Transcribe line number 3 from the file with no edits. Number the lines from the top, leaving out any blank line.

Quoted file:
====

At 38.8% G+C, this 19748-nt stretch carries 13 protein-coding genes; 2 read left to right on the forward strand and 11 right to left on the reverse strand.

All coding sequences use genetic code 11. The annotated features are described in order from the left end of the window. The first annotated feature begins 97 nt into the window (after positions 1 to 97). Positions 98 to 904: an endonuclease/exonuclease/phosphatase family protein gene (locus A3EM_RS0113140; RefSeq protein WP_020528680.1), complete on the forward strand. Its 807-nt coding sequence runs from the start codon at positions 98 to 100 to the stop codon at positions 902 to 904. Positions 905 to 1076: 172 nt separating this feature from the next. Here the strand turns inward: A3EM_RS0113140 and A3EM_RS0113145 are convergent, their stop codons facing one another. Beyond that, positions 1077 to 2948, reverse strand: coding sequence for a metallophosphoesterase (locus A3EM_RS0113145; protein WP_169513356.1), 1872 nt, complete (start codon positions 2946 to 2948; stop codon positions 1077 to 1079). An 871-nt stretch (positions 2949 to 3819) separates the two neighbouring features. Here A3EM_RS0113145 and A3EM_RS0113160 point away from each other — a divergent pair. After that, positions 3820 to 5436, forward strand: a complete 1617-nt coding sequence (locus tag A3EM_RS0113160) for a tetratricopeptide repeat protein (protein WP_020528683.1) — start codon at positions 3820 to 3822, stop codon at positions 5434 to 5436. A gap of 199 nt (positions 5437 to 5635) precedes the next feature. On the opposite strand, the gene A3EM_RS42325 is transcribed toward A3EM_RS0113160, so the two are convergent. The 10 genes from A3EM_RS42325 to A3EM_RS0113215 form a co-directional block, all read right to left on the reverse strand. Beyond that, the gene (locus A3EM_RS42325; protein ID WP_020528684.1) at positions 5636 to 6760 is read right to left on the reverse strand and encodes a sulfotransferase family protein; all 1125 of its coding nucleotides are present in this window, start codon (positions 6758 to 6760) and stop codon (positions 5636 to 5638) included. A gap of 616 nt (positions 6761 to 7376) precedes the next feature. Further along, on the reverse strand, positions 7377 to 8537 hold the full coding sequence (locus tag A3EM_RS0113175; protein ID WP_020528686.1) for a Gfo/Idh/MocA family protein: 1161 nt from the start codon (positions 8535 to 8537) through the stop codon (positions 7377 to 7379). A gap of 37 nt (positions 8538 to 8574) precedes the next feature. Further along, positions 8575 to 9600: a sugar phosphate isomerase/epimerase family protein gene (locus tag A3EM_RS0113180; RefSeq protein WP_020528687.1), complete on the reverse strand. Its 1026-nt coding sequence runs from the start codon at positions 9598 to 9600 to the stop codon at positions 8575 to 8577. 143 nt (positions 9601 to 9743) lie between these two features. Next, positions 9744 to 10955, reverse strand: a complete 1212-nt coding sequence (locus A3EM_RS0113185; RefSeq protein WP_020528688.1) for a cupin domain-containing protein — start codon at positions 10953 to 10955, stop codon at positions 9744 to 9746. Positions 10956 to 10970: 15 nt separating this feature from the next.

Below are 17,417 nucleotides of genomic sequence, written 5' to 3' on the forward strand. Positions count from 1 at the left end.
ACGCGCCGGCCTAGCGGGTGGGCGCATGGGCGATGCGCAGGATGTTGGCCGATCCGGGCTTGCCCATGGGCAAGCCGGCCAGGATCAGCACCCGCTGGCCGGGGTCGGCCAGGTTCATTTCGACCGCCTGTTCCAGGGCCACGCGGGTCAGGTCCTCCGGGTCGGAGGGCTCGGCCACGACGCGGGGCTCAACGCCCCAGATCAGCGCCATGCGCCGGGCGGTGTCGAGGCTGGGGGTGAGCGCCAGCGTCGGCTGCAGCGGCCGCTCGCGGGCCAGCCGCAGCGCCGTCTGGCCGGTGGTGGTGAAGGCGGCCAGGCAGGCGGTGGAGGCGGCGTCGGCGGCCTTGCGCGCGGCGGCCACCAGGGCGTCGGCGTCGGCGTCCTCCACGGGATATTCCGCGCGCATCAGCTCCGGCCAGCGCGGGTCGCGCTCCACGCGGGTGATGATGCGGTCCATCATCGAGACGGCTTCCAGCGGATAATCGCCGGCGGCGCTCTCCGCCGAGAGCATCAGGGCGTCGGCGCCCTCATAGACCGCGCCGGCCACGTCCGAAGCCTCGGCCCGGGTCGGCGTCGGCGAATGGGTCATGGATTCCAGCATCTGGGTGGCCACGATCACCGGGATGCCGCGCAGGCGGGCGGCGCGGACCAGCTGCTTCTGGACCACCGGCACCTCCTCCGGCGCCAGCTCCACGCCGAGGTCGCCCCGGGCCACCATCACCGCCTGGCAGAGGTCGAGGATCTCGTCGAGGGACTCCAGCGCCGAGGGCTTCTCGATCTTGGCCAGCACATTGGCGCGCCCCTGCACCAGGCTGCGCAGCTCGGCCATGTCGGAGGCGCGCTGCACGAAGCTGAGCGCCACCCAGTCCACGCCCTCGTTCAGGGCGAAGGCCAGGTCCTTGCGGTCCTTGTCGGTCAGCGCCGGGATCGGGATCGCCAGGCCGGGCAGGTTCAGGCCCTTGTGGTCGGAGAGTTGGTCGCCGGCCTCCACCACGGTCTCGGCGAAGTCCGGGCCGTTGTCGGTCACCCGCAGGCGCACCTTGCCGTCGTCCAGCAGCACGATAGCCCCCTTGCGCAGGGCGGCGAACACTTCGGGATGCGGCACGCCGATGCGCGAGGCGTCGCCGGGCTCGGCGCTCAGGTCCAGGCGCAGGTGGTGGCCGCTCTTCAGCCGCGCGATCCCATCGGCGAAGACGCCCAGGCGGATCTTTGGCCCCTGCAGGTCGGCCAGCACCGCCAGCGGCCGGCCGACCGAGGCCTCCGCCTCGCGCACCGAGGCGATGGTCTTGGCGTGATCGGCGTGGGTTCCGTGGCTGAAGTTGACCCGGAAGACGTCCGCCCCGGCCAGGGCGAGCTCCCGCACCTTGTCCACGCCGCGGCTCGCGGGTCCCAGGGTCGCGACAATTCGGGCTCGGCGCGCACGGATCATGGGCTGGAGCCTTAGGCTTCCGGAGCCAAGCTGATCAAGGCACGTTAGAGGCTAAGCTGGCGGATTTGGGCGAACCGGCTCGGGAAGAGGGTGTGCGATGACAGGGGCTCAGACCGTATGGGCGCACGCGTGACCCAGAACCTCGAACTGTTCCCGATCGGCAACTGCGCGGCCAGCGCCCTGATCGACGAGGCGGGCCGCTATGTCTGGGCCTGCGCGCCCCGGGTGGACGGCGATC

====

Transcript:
Below are 17,417 nucleotides of genomic sequence, written 5' to 3' on the forward strand. Positions count from 1 at the left end.